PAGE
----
Internet privacy issues are rising, and VPNs are widely advertised as the only answer to protecting your Internet from companies and hackers, government websites, advertisers, and other sites from our online lives. Don’t believe the hype. VPN will shield your online connection from all those organizations and more.
It accomplishes this by encrypting your internet traffic and redirecting it through remote servers before it reaches its final destination. Your ISP can only observe the traffic moving through its network but cannot see the content or its final destination. After the traffic leaves the server, websites and applications cannot trace the origin of the traffic more than your VPN server.
The kinds of logs available and the way they’re utilized
VPN logs contain information service providers collect about the use of their services. If you’re wondering what they might keep, it is essential to remember that your VPN provider can access every activity on your Internet. Therefore, everything you and your ISP typically see is accessible to your VPN provider. If providers were to log and store the entire data they collect in their servers, they would not be offering an appealing service and could lose many customers. The absence of logs is one of the most prominent selling points provided by various companies to attract customers.
The fewer logs, the more attractive the service will be. That brings us to frequently used assertions regarding “no logs,” “zero logs,” or “logless.” Of course, you shouldn’t believe these claims as they are. Some providers claim that they don’t have any logs; however, most of them maintain some logs. The confusion arises because there are various kinds of records they could keep. You must dig deeper into privacy policies or the terms of service to discover the details being stored.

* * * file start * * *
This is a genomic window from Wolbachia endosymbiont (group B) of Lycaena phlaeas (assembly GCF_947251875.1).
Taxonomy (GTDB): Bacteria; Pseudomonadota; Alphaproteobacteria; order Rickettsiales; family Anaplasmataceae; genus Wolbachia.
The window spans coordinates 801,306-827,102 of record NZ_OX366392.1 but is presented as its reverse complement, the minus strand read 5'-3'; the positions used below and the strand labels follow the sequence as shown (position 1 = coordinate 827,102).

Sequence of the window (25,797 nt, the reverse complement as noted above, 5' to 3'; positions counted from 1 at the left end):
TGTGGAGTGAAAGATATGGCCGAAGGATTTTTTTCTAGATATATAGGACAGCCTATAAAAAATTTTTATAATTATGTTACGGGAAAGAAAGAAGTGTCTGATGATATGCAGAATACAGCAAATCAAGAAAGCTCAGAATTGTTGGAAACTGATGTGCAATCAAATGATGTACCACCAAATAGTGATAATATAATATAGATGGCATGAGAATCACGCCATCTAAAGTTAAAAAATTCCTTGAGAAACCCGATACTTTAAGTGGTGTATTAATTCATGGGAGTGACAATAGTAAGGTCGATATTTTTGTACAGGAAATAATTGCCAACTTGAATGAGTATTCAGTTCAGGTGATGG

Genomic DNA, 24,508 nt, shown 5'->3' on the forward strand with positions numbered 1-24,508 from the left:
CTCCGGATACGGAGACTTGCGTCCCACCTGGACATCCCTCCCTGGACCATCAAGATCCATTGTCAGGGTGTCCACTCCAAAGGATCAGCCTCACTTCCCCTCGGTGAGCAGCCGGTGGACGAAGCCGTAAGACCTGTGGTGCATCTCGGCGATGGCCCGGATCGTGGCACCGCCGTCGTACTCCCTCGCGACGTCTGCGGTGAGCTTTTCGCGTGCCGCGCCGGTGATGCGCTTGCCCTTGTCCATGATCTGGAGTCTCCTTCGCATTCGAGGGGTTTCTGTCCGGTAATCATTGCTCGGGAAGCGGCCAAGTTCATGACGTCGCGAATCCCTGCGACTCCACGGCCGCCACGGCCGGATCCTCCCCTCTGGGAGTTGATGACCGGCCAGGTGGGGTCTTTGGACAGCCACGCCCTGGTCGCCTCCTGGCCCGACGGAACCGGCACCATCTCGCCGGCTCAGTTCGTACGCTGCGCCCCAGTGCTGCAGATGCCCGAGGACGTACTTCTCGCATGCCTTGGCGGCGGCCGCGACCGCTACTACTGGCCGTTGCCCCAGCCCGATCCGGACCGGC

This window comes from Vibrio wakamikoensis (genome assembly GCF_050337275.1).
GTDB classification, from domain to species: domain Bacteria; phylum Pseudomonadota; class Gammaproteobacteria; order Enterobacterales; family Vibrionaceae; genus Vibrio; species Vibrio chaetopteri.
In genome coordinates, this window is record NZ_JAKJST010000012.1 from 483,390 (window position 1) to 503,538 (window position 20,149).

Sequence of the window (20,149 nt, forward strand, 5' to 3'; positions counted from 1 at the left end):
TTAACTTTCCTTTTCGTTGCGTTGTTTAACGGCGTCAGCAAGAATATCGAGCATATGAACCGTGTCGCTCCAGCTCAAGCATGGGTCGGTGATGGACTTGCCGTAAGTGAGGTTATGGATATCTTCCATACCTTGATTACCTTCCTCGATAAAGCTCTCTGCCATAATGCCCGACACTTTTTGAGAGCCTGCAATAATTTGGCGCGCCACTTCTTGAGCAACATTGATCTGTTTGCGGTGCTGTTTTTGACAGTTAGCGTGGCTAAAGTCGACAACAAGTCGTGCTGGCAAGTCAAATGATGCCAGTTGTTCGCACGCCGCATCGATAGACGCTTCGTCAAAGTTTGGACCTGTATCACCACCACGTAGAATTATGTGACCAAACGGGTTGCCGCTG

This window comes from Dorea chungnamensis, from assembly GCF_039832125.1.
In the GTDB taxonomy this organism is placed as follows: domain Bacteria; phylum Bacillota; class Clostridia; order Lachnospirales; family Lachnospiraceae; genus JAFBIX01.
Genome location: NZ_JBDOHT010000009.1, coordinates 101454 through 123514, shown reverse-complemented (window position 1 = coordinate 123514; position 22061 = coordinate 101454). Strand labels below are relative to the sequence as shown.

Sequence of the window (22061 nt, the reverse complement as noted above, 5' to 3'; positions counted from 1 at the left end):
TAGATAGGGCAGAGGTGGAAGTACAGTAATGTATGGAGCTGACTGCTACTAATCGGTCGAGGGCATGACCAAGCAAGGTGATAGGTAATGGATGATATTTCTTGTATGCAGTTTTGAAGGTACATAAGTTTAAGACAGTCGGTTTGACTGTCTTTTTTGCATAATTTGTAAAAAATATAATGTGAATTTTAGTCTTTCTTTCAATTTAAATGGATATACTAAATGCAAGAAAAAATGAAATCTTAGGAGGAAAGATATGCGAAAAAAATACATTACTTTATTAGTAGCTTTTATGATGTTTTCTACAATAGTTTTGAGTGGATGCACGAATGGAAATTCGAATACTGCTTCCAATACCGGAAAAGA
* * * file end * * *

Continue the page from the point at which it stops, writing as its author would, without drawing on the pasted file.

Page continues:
Another thing to remember is the duration of the logs are kept. Some providers delete records automatically after 24 hours, while others may control the data for longer or even a long time. From the standpoint of the user, the latter is more beneficial.
A thing to keep in mind before examining the different types of data logs is that you’ll often see mentions in privacy policies regarding cookies and tracking on the provider’s website. This is distinct from VPN use and integral to every online business.
Logs and VPNs
Logs for VPNs are not a good thing. One of the main reasons for VPNs is to conceal your online activities, and keeping a record of all your online communications hinders that goal. In the end, if the VPN kept track of the logs, any person with the power to access it could request them and find out what VPN clients would perform.
In the end, most VPNs declare themselves to be zero-log VPNs, which means they don’t keep any logs. Whether they keep their promises is an entirely different issue. Numerous instances show VPN services capable of producing some record whenever police give an order. But, even taking the most effective VPNs as an example, what are they doing to remove logs?
How VPNs Destroy Logs
In essence, there seem to be two ways to remove logs. The first is less about destruction and more like pulling them to the darkest, deep void, while the other involves not creating them initially.
Writing to /dev/null.
Most VPN servers run Linux, which is an excellent choice for various reasons; among the main reasons is a particular file called”/dev/null. The file is described as the “black hole” by nearly everyone. It’s a data file that, when you write details to it, will likely be deleted and disappear from your system. There’s no record of it, and it’s unlikely to come across again as it’s gone, like it didn’t exist.
This can be useful for numerous reasons, but it’s crucial in the context of VPNs. Instead of writing logs to parts of the system that contain information in the first place, the VPN is set to record the log information to /dev/null and then cast it into the vacuum. Mullvad clarifies some additional aspects of the technology in its privacy coverage.